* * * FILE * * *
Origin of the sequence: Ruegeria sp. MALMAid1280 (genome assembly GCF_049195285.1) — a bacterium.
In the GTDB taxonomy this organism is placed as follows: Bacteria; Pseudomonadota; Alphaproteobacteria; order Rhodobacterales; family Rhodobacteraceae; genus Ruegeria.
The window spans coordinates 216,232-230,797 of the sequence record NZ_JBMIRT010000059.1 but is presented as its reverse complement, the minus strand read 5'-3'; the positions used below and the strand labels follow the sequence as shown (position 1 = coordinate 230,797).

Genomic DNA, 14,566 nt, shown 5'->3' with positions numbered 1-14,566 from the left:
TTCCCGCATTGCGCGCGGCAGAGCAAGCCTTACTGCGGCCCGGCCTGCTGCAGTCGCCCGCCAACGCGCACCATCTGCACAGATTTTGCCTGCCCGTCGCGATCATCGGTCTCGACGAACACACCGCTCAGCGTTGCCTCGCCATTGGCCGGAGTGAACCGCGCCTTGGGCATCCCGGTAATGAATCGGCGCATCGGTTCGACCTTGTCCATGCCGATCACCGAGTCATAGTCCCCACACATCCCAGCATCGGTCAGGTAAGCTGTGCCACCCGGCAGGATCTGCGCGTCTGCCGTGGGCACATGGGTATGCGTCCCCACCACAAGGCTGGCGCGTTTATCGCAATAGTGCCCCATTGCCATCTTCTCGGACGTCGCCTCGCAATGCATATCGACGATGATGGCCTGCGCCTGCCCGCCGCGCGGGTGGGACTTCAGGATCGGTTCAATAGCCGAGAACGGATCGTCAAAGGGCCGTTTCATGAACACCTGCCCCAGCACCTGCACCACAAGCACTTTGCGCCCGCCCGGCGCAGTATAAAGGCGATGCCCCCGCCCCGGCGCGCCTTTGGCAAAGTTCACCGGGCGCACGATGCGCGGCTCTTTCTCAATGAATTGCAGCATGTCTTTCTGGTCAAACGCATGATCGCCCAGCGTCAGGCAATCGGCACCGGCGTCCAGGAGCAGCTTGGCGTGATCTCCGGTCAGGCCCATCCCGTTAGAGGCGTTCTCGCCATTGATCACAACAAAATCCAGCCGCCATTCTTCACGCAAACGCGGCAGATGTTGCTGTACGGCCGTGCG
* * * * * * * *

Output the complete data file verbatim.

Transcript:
Origin of the sequence: Ruegeria sp. MALMAid1280 (genome assembly GCF_049195285.1) — a bacterium.
In the GTDB taxonomy this organism is placed as follows: Bacteria; Pseudomonadota; Alphaproteobacteria; order Rhodobacterales; family Rhodobacteraceae; genus Ruegeria.
The window spans coordinates 216,232-230,797 of the sequence record NZ_JBMIRT010000059.1 but is presented as its reverse complement, the minus strand read 5'-3'; the positions used below and the strand labels follow the sequence as shown (position 1 = coordinate 230,797).

Genomic DNA, 14,566 nt, shown 5'->3' with positions numbered 1-14,566 from the left:
TTCCCGCATTGCGCGCGGCAGAGCAAGCCTTACTGCGGCCCGGCCTGCTGCAGTCGCCCGCCAACGCGCACCATCTGCACAGATTTTGCCTGCCCGTCGCGATCATCGGTCTCGACGAACACACCGCTCAGCGTTGCCTCGCCATTGGCCGGAGTGAACCGCGCCTTGGGCATCCCGGTAATGAATCGGCGCATCGGTTCGACCTTGTCCATGCCGATCACCGAGTCATAGTCCCCACACATCCCAGCATCGGTCAGGTAAGCTGTGCCACCCGGCAGGATCTGCGCGTCTGCCGTGGGCACATGGGTATGCGTCCCCACCACAAGGCTGGCGCGTTTATCGCAATAGTGCCCCATTGCCATCTTCTCGGACGTCGCCTCGCAATGCATATCGACGATGATGGCCTGCGCCTGCCCGCCGCGCGGGTGGGACTTCAGGATCGGTTCAATAGCCGAGAACGGATCGTCAAAGGGCCGTTTCATGAACACCTGCCCCAGCACCTGCACCACAAGCACTTTGCGCCCGCCCGGCGCAGTATAAAGGCGATGCCCCCGCCCCGGCGCGCCTTTGGCAAAGTTCACCGGGCGCACGATGCGCGGCTCTTTCTCAATGAATTGCAGCATGTCTTTCTGGTCAAACGCATGATCGCCCAGCGTCAGGCAATCGGCACCGGCGTCCAGGAGCAGCTTGGCGTGATCTCCGGTCAGGCCCATCCCGTTAGAGGCGTTCTCGCCATTGATCACAACAAAATCCAGCCGCCATTCTTCACGCAAACGCGGCAGATGTTGCTGTACGGCCGTGCG